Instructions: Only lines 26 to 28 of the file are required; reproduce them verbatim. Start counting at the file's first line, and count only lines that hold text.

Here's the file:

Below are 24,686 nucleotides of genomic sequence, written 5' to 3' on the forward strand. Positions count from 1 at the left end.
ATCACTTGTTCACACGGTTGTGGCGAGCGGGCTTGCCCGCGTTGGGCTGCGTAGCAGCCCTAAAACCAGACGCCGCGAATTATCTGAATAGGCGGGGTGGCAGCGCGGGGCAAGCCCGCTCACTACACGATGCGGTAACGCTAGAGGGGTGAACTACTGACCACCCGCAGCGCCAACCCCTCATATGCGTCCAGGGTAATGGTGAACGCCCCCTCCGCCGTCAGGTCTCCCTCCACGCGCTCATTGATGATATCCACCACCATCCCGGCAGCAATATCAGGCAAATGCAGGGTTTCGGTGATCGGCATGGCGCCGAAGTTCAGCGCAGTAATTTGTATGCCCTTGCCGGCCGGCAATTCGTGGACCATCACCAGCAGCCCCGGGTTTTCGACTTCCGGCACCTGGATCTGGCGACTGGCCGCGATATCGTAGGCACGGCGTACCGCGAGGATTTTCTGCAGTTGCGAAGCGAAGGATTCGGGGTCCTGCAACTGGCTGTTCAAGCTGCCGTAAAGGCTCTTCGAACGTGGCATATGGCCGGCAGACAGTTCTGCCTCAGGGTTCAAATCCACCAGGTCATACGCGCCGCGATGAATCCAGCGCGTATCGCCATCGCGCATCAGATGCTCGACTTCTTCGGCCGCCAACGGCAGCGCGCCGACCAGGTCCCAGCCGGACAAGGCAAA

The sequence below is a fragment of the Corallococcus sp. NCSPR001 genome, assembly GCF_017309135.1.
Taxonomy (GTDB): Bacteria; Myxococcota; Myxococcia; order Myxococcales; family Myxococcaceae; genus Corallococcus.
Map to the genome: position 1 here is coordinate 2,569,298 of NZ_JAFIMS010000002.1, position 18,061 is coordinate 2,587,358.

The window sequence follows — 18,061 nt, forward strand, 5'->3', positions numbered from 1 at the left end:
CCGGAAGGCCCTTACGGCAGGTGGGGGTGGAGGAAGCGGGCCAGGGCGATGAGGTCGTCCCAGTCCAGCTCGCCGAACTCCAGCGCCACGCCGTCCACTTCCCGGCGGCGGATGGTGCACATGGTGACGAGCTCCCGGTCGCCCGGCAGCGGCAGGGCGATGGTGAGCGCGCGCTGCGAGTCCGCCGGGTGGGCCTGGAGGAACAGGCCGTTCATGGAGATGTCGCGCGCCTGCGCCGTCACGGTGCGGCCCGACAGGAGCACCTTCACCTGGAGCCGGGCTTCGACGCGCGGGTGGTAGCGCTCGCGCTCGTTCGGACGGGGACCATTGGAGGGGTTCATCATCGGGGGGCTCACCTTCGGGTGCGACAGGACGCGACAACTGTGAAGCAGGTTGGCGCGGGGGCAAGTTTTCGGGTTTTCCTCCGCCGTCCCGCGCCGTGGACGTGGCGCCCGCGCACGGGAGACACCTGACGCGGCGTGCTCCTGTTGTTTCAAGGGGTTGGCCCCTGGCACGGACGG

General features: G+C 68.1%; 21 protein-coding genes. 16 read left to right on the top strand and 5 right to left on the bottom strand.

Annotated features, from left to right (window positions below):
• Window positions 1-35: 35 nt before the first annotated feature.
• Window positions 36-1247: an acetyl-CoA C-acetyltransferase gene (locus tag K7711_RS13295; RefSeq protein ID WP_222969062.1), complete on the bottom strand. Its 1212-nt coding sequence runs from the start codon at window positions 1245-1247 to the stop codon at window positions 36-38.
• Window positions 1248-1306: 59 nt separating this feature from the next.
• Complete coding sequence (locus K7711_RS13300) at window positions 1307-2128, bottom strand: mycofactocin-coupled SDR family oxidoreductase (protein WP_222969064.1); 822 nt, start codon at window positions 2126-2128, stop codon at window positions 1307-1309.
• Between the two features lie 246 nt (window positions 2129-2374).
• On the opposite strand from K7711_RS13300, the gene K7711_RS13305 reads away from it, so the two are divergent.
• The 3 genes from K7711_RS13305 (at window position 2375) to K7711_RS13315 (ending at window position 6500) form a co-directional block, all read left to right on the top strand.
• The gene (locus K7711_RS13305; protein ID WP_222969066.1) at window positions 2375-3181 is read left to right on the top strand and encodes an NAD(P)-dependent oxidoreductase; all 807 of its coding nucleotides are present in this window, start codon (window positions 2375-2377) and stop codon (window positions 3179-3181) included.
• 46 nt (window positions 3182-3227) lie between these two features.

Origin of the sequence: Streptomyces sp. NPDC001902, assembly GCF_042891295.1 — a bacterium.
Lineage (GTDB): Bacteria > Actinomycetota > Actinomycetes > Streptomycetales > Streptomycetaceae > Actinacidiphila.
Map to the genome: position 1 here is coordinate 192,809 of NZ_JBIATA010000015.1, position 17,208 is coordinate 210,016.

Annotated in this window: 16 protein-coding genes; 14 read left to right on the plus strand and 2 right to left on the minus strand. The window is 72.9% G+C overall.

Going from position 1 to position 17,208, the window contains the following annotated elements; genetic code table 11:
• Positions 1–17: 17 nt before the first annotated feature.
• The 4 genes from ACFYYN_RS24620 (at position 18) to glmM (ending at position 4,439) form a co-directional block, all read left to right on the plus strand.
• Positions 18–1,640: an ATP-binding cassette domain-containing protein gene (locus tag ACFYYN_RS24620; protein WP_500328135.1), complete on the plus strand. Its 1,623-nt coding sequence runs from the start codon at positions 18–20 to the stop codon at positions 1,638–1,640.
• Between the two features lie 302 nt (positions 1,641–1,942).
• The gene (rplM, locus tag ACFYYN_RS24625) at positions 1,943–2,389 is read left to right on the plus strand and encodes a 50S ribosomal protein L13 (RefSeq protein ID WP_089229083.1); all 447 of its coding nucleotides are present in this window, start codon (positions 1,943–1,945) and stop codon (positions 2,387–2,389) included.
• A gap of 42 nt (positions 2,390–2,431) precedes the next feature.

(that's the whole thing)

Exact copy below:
• Positions 18–1,640: an ATP-binding cassette domain-containing protein gene (locus tag ACFYYN_RS24620; protein WP_500328135.1), complete on the plus strand. Its 1,623-nt coding sequence runs from the start codon at positions 18–20 to the stop codon at positions 1,638–1,640.
• Between the two features lie 302 nt (positions 1,641–1,942).
• The gene (rplM, locus tag ACFYYN_RS24625) at positions 1,943–2,389 is read left to right on the plus strand and encodes a 50S ribosomal protein L13 (RefSeq protein ID WP_089229083.1); all 447 of its coding nucleotides are present in this window, start codon (positions 1,943–1,945) and stop codon (positions 2,387–2,389) included.